“I had everything I needed to run a household: a house, food, and a new family,” explains 11-year-old Aubrey after stocking up on SpaghettiOs and buying Sammy, a pet fish, to keep her company. In Suzanne LaFleur’s tender debut novel, Love, Aubrey, the grieving girl has been holed up in her Virginia home since her mother, Lissie, devastated by the car crash that claimed Aubrey’s father and younger sister, packed up and left her all alone.
Discovered by her concerned Gram, Aubrey accompanies her back to Vermont, where they begin their search for Lissie and their long road to healing. Aubrey not only has to adjust to a new climate and school year, but to each holiday and even day-to-day events without her family.
What eases Aubrey’s grief the most are her emotionally charged letters, first to her sister’s imaginary friend, Sammy, and then to her absent family members. When she’s torn between moving back with her mother and staying with her grandmother, the letters allow her to work through the tense dilemma and to realize that home is not just a physical place but a refuge where comfort and caring reside.
Aubrey draws readers into her stirring plight with realistic concerns and a spot-on tween voice. The author’s precise word choice and even pacing leads middle-grade girls through every step of Aubrey’s heart-wrenching survival. They will indeed love Aubrey. Copyright 2009 BookPage Reviews.
Horn Book Guide Reviews 2009 Fall
Having survived a car crash that claimed her father's and sister's lives, eleven-year-old Aubrey faces many challenges, compounded when her mother abandons her. Fortunately Aubrey is taken in by her grandmother, a no-nonsense New Englander, who connects Aubrey with her extended family and neighbors in order to remind her how to love. A heartwarming story of resiliency, hope, and friendship. Copyright 2009 Horn Book Guide Reviews.
Kirkus Reviews 2009 May #1
In this touching debut novel, a devastating accident leaves an 11-year-old girl grieving and alone until her grandmother and some new friends provide comfort and support. When Aubrey's father and sister are killed in an automobile accident, her shattered mother disappears, leaving her alone in their Virginia home. In denial, Aubrey tells no one, pretends everything is fine and lives on Cheerios, SpaghettiOs, crackers and cheese. Eventually her grandmother takes her to Vermont, where Aubrey remains withdrawn and unable to discuss her loss except in letters she never mails. With the support of her grandmother, her new best friend and the school counselor, Aubrey's life gradually starts to seem slightly normal--until her mother appears, forcing her to face difficult new issues. Speaking in the first-person past tense, an initially detached Aubrey tells the story from her wobbly perspective, dropping hints about the accident and her mother's abandonment until the pieces fit together. Her detailed progression from denial to acceptance makes her both brave and credible in this honest and realistic portrayal of grief. (Fiction. 9-14) Copyright Kirkus 2009 Kirkus/BPI Communications.All rights reserved.
Publishers Weekly Reviews 2009 June #5
LaFleur's moving debut offers a convincing first-person narration of a girl coping in the wake of tragedy. When 11-year-old Aubrey's mother drives away one morning, leaving her alone in their house, Aubrey resolutely takes care of herself for a week, buying canned food (and a pet fish) with birthday money and watching TV. After Aubrey's concerned grandmother arrives (Aubrey hasn't been answering the phone) and takes her home with her to Vermont, the devastating circumstances behind her mother's departure become clear: Aubrey's family has recently been in a car accident, in which both her father and little sister were killed. Aubrey grapples with her abandonment by displaying psychosomatic symptoms--she gets frequent bouts of nausea--and through symbolic gestures (she periodically composes letters to her sister's imaginary friend, which are interspersed throughout). With the support of a neighbor her age, her grandmother and a school counselor who encourages her to write letters to her family, Aubrey begins to accept her loss and to understand her mother's complex motivations for leaving. The relationships at the center of Aubrey's struggle--with her mother, grandmother and with herself--are fleshed out with honesty and sensitivity. Ages 9-14. (June)[Page 129]. Copyright 2009 Reed Business Information.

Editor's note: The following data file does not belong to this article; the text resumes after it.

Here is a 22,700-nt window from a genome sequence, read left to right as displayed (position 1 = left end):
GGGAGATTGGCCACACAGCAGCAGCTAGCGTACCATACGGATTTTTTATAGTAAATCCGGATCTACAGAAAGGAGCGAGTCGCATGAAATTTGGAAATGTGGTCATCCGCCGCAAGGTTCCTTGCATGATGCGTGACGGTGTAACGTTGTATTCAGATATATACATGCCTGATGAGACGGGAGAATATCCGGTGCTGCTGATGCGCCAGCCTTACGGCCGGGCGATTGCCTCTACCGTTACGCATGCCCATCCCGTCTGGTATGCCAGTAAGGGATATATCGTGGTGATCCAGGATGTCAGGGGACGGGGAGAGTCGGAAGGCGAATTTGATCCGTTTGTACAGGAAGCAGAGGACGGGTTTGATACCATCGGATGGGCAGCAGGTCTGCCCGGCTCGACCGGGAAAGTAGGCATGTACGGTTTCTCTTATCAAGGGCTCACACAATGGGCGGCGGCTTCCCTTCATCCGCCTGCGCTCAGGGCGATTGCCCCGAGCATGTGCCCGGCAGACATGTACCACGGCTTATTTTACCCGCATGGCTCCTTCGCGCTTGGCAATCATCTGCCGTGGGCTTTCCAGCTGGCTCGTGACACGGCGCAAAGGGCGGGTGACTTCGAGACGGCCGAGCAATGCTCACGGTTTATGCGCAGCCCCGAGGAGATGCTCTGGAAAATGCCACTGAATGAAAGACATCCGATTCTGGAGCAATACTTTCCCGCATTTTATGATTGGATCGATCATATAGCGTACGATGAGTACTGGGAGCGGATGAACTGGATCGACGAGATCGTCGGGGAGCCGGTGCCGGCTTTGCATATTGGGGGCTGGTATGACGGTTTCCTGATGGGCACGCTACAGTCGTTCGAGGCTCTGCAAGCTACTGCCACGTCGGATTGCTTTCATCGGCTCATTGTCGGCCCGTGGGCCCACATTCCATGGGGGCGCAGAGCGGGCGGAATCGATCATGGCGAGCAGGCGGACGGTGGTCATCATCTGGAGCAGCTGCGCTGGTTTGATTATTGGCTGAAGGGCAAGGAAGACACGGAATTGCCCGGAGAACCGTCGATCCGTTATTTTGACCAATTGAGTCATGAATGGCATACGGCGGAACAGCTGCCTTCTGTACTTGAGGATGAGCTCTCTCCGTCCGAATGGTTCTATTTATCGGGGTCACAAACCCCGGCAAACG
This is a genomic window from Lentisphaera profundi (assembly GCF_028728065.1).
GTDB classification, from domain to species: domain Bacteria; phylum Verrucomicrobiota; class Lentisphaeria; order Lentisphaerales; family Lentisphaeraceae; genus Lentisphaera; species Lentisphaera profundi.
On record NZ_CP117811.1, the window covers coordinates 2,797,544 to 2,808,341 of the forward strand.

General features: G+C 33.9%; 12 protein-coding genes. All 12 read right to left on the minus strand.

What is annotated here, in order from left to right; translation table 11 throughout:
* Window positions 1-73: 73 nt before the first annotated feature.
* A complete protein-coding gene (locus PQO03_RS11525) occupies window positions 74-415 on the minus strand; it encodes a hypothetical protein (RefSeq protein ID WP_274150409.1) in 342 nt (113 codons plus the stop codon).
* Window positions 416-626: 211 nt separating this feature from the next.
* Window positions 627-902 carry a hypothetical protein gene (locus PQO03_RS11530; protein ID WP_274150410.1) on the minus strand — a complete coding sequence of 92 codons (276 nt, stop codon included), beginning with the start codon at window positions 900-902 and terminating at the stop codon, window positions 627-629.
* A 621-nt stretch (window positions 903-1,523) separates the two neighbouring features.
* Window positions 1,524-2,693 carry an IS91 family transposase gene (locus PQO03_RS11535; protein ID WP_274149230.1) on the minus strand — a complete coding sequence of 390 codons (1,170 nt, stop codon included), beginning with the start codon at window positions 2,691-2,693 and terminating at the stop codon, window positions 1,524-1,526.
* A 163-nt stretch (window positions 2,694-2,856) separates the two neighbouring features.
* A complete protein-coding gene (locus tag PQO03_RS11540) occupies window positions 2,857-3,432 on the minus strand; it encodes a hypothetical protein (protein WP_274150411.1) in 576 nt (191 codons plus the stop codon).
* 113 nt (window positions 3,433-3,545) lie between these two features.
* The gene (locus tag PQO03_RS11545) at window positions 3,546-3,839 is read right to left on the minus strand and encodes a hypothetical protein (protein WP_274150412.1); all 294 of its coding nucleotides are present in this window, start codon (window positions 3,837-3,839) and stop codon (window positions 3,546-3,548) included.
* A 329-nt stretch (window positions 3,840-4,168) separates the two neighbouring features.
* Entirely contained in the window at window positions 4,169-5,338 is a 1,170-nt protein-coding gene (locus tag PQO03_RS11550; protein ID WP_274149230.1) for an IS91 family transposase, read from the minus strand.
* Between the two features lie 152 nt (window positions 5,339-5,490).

Gr 4-6--How does a child recover from unspeakable loss? For Aubrey, 11, it takes time, love, stability, and the emotional release that comes from writing letters. After her father and younger sister die in a car accident, Aubrey's mother becomes psychologically unstable and abandons her. Uprooted from her home in Virginia, Aubrey goes to live with her grandmother in Vermont. Along with Gram's love, she finds solace in spending time with the family next door and acquires a best friend in the process. When her mother materializes and begins her emotional recovery, Aubrey must decide whether to return home or to remain with her grandmother. Throughout the grieving process, her emotions are palpable. LaFleur captures the way everyday occurrences can trigger a sudden flood of memories and overwhelming feelings of renewed loss. She details the physical responses of the human body to emotional trauma with an immediacy that puts readers inside Aubrey's pain and loss. The child's progress is reflected in her letters, which are at first directed to her sister's imaginary friend, then to her dead father and sister, and finally to the mother who hurt her so deeply. While the grandmother's patience and insight at times stretch credulity, for those who want or need to experience grief vicariously, this is an excellent choice.--Faith Brautigam, Gail Borden Public Library, Elgin, IL[Page 164]. Copyright 2008 Reed Business Information.